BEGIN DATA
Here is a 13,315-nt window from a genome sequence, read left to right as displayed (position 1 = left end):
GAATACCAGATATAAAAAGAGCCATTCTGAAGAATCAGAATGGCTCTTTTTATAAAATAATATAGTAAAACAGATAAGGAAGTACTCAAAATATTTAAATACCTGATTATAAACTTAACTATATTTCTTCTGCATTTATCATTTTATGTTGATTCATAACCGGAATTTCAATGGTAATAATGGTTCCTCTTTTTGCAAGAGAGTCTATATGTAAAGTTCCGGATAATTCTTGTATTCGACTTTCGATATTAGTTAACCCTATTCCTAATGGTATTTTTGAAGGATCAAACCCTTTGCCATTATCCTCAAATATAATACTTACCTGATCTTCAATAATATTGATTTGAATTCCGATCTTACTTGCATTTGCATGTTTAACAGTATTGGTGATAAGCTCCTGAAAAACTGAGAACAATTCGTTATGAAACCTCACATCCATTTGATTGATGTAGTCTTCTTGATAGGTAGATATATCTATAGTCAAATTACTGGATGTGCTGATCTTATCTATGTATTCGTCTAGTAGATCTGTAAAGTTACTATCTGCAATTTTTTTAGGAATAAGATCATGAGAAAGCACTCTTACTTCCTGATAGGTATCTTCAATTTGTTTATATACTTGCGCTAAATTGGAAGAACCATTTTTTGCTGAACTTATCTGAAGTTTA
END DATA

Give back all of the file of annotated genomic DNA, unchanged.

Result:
Here is a 13,315-nt window from a genome sequence, read left to right as displayed (position 1 = left end):
GAATACCAGATATAAAAAGAGCCATTCTGAAGAATCAGAATGGCTCTTTTTATAAAATAATATAGTAAAACAGATAAGGAAGTACTCAAAATATTTAAATACCTGATTATAAACTTAACTATATTTCTTCTGCATTTATCATTTTATGTTGATTCATAACCGGAATTTCAATGGTAATAATGGTTCCTCTTTTTGCAAGAGAGTCTATATGTAAAGTTCCGGATAATTCTTGTATTCGACTTTCGATATTAGTTAACCCTATTCCTAATGGTATTTTTGAAGGATCAAACCCTTTGCCATTATCCTCAAATATAATACTTACCTGATCTTCAATAATATTGATTTGAATTCCGATCTTACTTGCATTTGCATGTTTAACAGTATTGGTGATAAGCTCCTGAAAAACTGAGAACAATTCGTTATGAAACCTCACATCCATTTGATTGATGTAGTCTTCTTGATAGGTAGATATATCTATAGTCAAATTACTGGATGTGCTGATCTTATCTATGTATTCGTCTAGTAGATCTGTAAAGTTACTATCTGCAATTTTTTTAGGAATAAGATCATGAGAAAGCACTCTTACTTCCTGATAGGTATCTTCAATTTGTTTATATACTTGCGCTAAATTGGAAGAACCATTTTTTGCTGAACTTATCTGAAGTTTA